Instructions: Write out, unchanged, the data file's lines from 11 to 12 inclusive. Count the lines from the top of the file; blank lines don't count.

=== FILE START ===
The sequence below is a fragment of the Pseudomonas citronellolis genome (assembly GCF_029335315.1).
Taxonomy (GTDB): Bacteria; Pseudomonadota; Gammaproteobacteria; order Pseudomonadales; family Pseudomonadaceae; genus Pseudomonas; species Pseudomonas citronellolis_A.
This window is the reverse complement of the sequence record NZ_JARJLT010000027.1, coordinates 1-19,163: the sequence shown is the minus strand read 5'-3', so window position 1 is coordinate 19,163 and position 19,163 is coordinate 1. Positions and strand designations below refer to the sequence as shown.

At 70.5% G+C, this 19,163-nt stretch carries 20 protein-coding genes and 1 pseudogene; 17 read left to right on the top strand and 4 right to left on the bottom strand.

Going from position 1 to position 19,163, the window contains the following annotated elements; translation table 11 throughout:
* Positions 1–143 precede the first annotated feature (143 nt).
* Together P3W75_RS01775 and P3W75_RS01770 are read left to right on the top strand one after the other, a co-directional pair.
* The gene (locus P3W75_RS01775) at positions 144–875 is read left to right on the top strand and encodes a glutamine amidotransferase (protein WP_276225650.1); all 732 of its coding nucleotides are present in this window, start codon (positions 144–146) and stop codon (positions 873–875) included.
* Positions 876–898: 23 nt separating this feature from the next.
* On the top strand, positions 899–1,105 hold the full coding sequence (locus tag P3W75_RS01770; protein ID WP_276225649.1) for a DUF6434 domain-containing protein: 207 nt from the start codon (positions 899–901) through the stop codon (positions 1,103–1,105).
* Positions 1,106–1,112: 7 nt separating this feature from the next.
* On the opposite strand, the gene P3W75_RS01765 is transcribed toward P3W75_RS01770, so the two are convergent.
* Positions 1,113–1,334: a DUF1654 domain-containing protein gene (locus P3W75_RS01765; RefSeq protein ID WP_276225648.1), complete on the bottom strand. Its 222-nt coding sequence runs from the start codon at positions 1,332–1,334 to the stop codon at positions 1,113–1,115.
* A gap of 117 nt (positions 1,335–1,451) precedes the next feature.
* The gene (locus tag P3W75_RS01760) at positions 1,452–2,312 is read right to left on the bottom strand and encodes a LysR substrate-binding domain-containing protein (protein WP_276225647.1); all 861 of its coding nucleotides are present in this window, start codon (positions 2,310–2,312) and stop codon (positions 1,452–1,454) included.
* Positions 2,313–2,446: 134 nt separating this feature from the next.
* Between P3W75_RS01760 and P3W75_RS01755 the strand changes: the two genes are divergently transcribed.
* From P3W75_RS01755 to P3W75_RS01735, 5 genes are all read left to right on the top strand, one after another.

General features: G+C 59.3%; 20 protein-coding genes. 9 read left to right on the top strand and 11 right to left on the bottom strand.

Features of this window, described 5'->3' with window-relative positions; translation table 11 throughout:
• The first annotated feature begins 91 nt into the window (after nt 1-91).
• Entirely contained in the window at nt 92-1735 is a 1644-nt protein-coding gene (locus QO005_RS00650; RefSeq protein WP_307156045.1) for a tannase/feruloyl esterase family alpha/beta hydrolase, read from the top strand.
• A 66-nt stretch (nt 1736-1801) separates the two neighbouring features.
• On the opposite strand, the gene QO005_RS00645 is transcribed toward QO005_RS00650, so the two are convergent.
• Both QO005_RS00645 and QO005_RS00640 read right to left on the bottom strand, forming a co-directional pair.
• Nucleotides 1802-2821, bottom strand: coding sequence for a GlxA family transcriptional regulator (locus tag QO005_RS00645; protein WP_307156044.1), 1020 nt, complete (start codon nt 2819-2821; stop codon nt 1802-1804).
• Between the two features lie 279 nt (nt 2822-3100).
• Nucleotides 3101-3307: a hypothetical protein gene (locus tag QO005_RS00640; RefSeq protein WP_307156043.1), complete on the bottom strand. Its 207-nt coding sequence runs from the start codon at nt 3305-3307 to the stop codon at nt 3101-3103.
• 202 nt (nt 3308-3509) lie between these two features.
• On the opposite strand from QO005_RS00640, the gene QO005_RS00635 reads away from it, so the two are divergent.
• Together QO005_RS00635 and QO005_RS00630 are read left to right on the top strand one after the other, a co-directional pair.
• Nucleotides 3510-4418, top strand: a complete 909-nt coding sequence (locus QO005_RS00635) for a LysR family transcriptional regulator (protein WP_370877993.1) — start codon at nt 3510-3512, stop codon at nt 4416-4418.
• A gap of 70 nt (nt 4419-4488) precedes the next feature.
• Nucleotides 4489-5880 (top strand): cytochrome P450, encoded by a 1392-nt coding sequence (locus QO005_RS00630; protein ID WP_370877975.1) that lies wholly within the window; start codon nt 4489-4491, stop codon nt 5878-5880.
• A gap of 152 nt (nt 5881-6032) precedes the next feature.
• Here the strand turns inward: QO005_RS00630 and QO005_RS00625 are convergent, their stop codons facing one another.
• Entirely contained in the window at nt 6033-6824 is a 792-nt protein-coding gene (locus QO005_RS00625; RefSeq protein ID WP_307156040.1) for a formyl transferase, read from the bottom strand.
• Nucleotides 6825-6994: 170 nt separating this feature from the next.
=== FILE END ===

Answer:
* Positions 1,106–1,112: 7 nt separating this feature from the next.
* On the opposite strand, the gene P3W75_RS01765 is transcribed toward P3W75_RS01770, so the two are convergent.